I've been writing a book, on and off, for several years now. The book is intended to be a popular science book about the history of computers. I'm a computer scientist by profession and so I've long had an interest in this subject.
The idea of this blog is to encourage me to keep working on the book by being able to share both the process of writing it and elements from it with who ever decides to follow the blog of just drop by.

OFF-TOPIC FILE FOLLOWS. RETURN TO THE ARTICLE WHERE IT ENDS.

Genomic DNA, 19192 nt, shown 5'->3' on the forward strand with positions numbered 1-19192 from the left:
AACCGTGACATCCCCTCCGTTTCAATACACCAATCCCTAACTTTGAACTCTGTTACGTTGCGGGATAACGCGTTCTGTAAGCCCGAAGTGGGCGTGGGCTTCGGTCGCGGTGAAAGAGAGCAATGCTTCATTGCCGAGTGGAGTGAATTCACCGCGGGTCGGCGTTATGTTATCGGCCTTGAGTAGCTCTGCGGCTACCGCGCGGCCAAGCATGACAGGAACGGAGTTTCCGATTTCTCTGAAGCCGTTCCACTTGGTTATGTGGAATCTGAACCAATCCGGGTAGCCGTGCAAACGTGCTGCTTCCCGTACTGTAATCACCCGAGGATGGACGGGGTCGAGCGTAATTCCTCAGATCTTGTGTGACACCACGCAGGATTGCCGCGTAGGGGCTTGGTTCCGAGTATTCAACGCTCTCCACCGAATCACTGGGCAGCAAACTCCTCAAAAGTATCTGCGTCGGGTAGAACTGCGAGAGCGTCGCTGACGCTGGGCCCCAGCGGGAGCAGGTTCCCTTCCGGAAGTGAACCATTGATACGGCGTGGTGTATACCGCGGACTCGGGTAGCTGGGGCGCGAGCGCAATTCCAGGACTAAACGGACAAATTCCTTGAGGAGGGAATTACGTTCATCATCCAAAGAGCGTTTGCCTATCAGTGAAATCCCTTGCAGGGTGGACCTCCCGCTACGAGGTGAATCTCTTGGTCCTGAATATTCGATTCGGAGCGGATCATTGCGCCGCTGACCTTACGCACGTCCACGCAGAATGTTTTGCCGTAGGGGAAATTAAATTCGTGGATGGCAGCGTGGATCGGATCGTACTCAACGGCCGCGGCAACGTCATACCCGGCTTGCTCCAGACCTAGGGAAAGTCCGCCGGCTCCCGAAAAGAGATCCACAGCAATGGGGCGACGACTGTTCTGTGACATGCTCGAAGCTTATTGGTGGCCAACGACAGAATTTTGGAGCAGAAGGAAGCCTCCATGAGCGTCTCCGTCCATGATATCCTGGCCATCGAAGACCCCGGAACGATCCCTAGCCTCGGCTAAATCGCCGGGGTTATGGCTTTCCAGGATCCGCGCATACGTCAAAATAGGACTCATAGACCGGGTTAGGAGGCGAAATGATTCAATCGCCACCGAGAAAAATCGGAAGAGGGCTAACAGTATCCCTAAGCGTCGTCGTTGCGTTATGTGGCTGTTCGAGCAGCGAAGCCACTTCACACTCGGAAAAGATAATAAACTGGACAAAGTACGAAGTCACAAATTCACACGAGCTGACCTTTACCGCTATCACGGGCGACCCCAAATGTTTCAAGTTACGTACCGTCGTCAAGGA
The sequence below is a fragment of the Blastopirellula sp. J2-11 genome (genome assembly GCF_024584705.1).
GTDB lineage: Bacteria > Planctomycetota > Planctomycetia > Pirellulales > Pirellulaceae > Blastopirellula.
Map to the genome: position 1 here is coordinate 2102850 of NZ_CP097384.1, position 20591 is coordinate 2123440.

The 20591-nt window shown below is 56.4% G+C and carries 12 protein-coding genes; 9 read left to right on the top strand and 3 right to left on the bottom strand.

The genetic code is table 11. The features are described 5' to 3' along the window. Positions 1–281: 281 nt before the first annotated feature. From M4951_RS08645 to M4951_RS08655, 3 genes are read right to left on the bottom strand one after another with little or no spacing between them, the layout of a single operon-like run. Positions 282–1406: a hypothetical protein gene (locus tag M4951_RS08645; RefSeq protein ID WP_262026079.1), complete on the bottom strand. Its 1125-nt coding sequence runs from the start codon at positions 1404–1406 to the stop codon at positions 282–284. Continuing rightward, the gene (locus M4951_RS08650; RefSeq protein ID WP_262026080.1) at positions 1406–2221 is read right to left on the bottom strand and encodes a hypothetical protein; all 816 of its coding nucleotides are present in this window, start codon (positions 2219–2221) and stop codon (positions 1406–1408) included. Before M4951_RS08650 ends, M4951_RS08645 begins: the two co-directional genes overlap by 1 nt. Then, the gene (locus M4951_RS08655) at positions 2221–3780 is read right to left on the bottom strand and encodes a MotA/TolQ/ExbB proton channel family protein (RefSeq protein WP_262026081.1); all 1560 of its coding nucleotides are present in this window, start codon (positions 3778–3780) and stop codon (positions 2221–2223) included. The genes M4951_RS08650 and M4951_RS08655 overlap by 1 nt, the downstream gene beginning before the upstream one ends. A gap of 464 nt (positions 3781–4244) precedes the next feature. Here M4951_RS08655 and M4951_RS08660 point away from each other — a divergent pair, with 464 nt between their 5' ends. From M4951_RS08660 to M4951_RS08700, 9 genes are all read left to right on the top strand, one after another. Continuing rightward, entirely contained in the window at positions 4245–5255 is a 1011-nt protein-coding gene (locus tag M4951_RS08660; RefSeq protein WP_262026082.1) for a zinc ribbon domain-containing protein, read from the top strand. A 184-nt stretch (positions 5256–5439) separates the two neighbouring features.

Computers you see are not like other tools that we've invented. Think of wheel and axle for example. This invention let man build carts and wagons and so more easily move heavy loads around. Thousands of years later, although we now have engines instead of horses the basic use of the invention hasn't changed. Now think of the computer. They were first used to crack military codes and design H-bombs, and then to do the payroll for large companies, but now we use them to communicate with friends, play (and compose) music, design buildings, create virtual worlds, make movies, this list is endless and constantly growing. You see the computer fundamentally does not crack codes or write blogs, a computer manipulates symbols and it can perform any task that can be represented by symbols. In this sense, in the words of Alan Turing, a computer is a "universal machine".